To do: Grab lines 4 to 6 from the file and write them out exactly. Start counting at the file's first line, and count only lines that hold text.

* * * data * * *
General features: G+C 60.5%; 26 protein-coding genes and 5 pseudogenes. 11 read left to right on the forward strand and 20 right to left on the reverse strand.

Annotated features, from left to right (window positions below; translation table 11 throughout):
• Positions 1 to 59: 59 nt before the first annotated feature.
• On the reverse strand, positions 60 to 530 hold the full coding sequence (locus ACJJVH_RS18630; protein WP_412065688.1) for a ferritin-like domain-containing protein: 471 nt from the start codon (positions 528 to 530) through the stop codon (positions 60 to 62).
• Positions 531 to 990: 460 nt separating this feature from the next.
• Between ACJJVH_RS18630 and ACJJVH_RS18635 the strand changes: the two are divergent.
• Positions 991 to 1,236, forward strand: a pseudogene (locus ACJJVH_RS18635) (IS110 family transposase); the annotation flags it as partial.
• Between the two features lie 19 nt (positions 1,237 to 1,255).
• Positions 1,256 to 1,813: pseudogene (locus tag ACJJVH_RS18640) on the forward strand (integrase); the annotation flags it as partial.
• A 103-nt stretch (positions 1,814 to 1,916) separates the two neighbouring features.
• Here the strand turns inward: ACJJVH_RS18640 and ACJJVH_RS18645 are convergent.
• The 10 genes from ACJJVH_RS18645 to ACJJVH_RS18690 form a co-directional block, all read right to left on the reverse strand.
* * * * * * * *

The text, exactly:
• On the reverse strand, positions 60 to 530 hold the full coding sequence (locus ACJJVH_RS18630; protein WP_412065688.1) for a ferritin-like domain-containing protein: 471 nt from the start codon (positions 528 to 530) through the stop codon (positions 60 to 62).
• Positions 531 to 990: 460 nt separating this feature from the next.
• Between ACJJVH_RS18630 and ACJJVH_RS18635 the strand changes: the two are divergent.